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What are the best practice to access a docker instances from the outside.

I'm planning to deploy several docker instances (node.js, php, mysql), either all packaged in one or through docker links between containers.

It is possible to control port on the host machine for each docker instances, but then what should be the best practice to access those instance from the outside. I would rather have subdomain only, and get rid of the forwarded port of the instance.

example:

user@server:~/sandbox/docker-nginx$ sudo docker ps
CONTAINER ID    IMAGE   COMMAND    CREATED    STATUS    PORTS    NAMES

3fc7c57ed66c    docker-wordpress-nginx:latest   /bin/bash /start.sh   3 days ago          Up 3 days    0.0.0.0:49153->80/tcp   evil_poincare       

Expected behavior : Request wordpress.domain.com access the wordpress inside that docker instance, through the port 49153, but browser do not rewrite the Location with that port.

I had a look/tried several approaches, but none gave me that functionality :

  • bouncy with routes.json files
  • reverse proxying with nginx in host machine, but still have the port in the redirected url
  • skydock sounds great but no multi host support yet
  • pipework looks good also, but the disclaimer warn us that it should be provided by docker complex scenarios soon.

Any thoughts on that problem, and any recommendation on the best practice would be greatly appreciated, maybe I'm just missing something.

1

The best pratice is AVOID do any command line tasks in a Docker container, the best way to get your nginx containers up and running exactly like you expect is by creating a custom image and ADD your configuration file in image's Dockerfile.

You can find a detailed description on how to create your custom image with custom configuration here.

1

I am using nginx for this, it works very well (for me). From your comments sounds like its not working as your expecting however...

A simplistic configuration that should work is below.

/etc/nginx/sites-enabled/wordpress.domain.com

server {
  server_name wordpress.domain.com;
  location / {
      proxy_redirect off;
      proxy_set_header Host $host ;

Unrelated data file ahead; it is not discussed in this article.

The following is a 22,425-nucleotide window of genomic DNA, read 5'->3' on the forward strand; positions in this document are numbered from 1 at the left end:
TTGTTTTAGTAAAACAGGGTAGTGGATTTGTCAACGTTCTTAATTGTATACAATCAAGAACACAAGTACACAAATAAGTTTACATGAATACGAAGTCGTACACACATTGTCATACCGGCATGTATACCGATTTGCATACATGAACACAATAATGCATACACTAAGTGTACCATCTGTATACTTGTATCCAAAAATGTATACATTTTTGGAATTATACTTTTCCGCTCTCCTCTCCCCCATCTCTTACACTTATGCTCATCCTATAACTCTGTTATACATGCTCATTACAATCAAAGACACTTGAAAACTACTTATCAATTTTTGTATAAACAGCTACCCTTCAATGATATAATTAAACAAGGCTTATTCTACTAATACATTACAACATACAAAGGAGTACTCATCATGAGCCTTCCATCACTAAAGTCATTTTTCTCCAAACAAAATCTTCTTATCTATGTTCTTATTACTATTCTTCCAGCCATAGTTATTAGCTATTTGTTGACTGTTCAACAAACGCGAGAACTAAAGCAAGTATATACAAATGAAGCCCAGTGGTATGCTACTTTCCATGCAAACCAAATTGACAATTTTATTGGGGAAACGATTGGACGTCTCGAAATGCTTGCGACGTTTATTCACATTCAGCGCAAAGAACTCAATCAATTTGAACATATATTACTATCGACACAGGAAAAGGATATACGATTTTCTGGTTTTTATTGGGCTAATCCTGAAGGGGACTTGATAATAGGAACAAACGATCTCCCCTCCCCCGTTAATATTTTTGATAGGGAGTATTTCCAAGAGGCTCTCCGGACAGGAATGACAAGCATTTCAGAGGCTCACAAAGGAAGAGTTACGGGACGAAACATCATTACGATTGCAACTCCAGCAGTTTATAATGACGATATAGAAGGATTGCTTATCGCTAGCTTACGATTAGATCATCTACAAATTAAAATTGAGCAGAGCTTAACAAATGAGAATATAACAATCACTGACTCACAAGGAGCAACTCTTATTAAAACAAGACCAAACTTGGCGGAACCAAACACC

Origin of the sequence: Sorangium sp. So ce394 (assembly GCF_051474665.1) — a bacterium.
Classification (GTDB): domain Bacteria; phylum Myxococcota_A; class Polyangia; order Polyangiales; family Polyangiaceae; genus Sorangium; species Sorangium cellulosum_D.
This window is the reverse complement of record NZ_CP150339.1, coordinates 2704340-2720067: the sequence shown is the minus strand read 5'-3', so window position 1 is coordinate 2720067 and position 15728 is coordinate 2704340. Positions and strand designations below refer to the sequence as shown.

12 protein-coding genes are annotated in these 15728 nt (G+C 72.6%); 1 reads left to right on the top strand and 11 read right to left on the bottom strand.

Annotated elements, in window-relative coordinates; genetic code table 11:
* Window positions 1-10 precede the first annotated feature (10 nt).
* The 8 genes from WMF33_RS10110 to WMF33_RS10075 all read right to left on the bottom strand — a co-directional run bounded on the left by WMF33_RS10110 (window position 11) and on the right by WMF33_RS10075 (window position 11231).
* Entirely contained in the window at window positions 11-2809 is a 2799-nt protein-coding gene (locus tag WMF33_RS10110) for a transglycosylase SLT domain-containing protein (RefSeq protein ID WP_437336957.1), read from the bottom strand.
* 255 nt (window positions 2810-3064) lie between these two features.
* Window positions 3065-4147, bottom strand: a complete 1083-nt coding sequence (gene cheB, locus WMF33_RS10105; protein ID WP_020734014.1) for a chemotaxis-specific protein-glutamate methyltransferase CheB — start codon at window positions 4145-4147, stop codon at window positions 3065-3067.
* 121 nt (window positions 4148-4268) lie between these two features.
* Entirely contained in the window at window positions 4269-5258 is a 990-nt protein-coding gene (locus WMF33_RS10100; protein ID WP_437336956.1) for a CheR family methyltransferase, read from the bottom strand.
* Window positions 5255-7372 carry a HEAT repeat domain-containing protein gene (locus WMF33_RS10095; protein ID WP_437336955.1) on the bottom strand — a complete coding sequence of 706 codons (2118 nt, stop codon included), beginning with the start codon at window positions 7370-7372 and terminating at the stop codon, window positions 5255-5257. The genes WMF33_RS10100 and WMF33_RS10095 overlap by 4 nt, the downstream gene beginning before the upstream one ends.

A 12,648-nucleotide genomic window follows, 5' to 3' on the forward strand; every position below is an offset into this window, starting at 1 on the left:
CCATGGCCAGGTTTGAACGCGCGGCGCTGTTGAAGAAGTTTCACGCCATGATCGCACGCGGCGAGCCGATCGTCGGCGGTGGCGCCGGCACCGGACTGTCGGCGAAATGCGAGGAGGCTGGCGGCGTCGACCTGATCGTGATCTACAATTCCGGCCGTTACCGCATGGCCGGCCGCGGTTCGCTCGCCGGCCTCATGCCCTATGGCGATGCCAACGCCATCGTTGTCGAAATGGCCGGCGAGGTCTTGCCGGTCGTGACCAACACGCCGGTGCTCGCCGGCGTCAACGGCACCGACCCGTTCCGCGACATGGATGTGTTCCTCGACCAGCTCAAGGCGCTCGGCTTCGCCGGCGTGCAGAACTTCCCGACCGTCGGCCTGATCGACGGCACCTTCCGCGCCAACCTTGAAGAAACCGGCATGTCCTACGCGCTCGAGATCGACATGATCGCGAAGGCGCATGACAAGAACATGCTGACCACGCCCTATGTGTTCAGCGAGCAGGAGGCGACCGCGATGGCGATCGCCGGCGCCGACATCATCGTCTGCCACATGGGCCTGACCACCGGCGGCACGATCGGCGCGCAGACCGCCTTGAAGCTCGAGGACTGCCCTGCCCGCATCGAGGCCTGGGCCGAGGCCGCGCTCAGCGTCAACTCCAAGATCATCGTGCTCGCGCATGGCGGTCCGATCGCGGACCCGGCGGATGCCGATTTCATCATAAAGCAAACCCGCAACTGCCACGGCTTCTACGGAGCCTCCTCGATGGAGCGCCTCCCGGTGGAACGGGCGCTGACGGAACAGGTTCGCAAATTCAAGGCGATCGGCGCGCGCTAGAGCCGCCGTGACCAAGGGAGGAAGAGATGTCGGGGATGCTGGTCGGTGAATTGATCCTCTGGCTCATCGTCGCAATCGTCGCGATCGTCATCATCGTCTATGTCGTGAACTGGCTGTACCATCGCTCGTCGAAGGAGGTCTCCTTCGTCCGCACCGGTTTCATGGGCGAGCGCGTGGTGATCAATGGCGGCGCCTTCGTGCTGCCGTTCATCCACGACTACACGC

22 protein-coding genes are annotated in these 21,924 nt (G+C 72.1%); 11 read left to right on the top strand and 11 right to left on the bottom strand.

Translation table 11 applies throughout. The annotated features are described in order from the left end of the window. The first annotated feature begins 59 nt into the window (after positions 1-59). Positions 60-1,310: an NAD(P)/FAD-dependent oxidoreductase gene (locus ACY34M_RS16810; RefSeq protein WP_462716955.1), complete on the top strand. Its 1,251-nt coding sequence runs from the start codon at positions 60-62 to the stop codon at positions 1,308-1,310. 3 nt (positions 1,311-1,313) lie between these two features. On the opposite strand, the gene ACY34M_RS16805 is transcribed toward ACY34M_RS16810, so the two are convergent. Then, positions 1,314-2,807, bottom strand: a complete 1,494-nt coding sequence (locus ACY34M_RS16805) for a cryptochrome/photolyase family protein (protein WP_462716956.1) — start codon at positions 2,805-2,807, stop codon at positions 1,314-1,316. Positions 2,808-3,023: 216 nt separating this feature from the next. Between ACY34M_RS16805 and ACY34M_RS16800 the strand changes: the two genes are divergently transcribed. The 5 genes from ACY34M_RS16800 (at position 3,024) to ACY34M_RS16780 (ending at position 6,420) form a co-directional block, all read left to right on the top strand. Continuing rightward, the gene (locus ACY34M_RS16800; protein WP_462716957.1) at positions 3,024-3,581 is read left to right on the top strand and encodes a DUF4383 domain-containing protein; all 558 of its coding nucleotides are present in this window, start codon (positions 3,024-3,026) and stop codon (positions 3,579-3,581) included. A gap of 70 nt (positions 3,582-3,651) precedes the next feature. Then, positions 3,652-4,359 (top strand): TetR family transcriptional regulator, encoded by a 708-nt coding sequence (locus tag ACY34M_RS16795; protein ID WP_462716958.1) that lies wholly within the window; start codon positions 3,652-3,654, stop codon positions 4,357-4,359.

proxy_set_header X-Real-IP $remote_addr ;
      proxy_set_header X-Forwarded-For $proxy_add_x_forwarded_for ;
      proxy_pass http://localhost:49153;
  }
}
  • Thanks for the proposal, it is barely the configuration I used, and unfortunately it is the one, which doesn't remove the port, the wordpress.domain.com is accessible, but then I'm redirected to a page with the port added. – Jean-Christophe Meillaud Mar 9 '14 at 23:55
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My answer is a bit late : for future reference, you should take a look at https://github.com/jwilder/nginx-proxy. This tool automatically generates appropriate Nginx configuration to forward incoming requests to Docker containers (based on subdomains).

First, launch the nginx-proxy:

docker run -d -p 80:80 -v /var/run/docker.sock:/tmp/docker.sock:ro jwilder/nginx-proxy

For instance, if you want to redirect sub.domain.com to a specific container, simply set the VIRTUAL_HOST container environment variable to "sub.domain.com":

docker run -e VIRTUAL_HOST=sub.domain.com ...

Here is a detailed tutorial I wrote about it: http://blog.florianlopes.io/host-multiple-websites-on-single-host-docker.

It matches perfectly your expected behavior.

  • Welcome to ServerFault! Ideally your answer would contain the details/code/instructions necessary for addressing the OP's issue; links can change/go dead/stale over time, thus using them to provide the full answer is frowned upon. It's better to provide the full details here, and a link for reference. – Castaglia Apr 6 '16 at 4:37

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